One-third of gun injuries in America are treated in non-trauma centers

Penn findings suggest opportunities to expand efforts beyond trauma centers to prevent recurrent gun injuries.

Of the roughly 74,000 emergency department visits for gunshot injuries in the United States every year, a third are treated in community hospitals that are not trauma centers, according to new research published in JAMA Surgery. While public health efforts to better understand gun violence in the U.S. have increased, until now there has been relatively limited research on non-fatal gun injuries, which far outnumber fatal injuries, and where patients are treated.

The recent availability of nationally representative data from over 900 U.S. hospitals allows researchers to better understand the injuries that are seen in the emergency department, and their causes and outcomes. The study, from researchers at Penn Medicine, could help inform hospitals’ efforts to reduce future gun-related injuries in their communities.

“Most people would expect that these injured patients are taken to trauma centers, but we found out that one in three are not. That’s fairly surprising given that there is much greater chance of survival of critical injuries if treated in a trauma center based on the expertise, resources, and protocols that exist in these centers,” says M. Kit Delgado, an assistant professor of emergency medicine and epidemiology in the Perelman School of Medicine and Penn’s Injury Science Center.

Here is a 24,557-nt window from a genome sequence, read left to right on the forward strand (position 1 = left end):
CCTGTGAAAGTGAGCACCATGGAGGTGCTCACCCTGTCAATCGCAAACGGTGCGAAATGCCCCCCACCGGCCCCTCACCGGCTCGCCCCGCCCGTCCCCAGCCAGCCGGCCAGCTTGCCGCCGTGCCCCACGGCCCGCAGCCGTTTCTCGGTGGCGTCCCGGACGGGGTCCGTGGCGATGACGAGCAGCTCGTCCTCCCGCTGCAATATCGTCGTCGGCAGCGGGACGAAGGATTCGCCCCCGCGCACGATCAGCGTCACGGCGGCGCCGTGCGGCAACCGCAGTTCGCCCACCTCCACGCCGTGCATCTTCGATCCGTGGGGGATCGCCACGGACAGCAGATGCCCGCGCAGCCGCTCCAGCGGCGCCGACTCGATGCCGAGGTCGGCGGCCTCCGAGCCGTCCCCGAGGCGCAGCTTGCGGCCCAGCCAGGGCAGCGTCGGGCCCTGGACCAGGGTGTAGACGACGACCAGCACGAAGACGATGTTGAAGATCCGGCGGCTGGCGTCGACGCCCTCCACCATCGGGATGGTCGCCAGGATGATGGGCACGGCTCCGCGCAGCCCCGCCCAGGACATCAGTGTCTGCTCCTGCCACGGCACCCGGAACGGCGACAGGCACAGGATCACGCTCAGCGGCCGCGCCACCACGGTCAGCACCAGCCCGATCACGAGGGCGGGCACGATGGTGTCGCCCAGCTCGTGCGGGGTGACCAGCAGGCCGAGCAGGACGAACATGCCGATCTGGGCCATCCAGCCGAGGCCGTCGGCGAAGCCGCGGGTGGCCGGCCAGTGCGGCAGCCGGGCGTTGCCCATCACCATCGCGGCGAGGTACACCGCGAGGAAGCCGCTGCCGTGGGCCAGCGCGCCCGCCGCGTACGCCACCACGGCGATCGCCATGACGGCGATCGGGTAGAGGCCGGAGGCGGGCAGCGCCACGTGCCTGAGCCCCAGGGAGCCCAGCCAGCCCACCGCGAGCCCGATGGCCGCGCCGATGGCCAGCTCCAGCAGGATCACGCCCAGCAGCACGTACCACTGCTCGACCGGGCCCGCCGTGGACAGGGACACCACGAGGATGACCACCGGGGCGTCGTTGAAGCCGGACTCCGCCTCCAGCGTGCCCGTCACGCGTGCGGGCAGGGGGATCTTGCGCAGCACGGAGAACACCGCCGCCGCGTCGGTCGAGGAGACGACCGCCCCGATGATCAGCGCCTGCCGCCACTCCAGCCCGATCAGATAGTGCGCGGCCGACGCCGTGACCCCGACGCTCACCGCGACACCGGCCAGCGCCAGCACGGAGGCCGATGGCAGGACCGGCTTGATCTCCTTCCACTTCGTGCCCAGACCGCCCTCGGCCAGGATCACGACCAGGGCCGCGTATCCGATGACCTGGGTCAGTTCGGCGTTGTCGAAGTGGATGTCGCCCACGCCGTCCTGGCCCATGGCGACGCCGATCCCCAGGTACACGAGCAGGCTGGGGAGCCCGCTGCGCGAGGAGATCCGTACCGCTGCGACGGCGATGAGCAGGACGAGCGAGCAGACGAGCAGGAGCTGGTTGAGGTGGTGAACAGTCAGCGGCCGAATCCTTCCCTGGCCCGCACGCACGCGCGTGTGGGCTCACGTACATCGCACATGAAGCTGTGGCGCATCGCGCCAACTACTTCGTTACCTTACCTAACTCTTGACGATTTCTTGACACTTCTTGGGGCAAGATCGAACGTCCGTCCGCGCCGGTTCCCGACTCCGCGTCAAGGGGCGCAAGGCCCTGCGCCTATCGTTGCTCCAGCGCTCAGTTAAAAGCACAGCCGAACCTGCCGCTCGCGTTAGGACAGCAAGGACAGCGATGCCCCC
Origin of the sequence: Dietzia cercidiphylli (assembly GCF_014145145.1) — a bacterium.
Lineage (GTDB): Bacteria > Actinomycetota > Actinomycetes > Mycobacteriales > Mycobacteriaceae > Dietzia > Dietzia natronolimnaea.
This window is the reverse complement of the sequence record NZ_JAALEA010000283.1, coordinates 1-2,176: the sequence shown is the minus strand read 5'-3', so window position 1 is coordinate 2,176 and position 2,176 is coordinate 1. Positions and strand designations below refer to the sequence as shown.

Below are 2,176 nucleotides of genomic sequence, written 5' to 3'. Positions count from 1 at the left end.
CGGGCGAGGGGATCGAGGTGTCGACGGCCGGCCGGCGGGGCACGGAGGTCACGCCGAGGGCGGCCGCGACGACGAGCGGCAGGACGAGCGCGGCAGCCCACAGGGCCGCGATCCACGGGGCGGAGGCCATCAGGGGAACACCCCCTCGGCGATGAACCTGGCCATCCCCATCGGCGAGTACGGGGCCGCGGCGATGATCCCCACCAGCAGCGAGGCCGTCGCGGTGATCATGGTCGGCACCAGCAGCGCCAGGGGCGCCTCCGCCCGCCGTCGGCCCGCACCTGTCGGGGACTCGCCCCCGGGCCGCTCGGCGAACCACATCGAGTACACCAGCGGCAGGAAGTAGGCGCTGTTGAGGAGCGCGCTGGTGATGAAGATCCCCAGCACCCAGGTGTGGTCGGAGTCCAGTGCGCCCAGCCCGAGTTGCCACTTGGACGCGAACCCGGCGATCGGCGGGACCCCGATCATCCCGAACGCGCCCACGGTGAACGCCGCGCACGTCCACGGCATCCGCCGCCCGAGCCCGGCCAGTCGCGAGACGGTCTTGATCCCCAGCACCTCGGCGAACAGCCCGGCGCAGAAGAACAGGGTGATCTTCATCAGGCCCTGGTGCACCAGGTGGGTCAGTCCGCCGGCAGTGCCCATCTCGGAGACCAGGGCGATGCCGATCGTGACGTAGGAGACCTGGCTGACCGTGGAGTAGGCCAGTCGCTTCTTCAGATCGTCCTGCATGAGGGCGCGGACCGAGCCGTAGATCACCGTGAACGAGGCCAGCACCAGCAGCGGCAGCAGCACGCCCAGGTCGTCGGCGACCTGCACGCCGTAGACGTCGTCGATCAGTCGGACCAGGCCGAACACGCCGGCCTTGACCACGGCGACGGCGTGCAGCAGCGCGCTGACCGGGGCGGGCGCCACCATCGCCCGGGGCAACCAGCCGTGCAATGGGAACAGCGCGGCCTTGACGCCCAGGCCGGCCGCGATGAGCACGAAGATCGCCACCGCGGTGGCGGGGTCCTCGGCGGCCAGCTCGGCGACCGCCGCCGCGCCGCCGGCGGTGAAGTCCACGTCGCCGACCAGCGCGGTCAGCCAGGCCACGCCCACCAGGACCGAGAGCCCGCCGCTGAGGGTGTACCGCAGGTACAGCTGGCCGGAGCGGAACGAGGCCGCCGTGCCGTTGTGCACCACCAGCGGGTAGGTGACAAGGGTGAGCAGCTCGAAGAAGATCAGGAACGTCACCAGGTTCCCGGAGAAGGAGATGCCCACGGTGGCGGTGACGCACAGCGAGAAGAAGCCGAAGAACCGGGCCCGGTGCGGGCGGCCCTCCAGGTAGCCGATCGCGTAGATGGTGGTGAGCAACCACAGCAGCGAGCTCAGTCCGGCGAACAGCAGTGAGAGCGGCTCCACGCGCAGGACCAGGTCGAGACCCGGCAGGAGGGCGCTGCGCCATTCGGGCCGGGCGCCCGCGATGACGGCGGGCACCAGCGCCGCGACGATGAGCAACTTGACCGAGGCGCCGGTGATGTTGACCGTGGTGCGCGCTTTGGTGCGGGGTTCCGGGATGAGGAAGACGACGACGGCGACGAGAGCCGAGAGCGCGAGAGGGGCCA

Among U.S. trauma centers, only 25 have established hospital-based violence intervention programs aimed at preventing recurrent firearm injuries—which occur in about one in 10 patients. These programs have shown not only to lower non-fatal injuries and saves lives, but also cut down on health care costs.

The new findings underscore the need to expand such programs to both trauma and non-trauma centers. Expanding the coverage of violence intervention programs across all trauma centers would cover most assault victims, the authors say, but these programs would benefit from engaging the high volume of patients treated and released directly from the emergency department.

Read more at Penn Medicine News.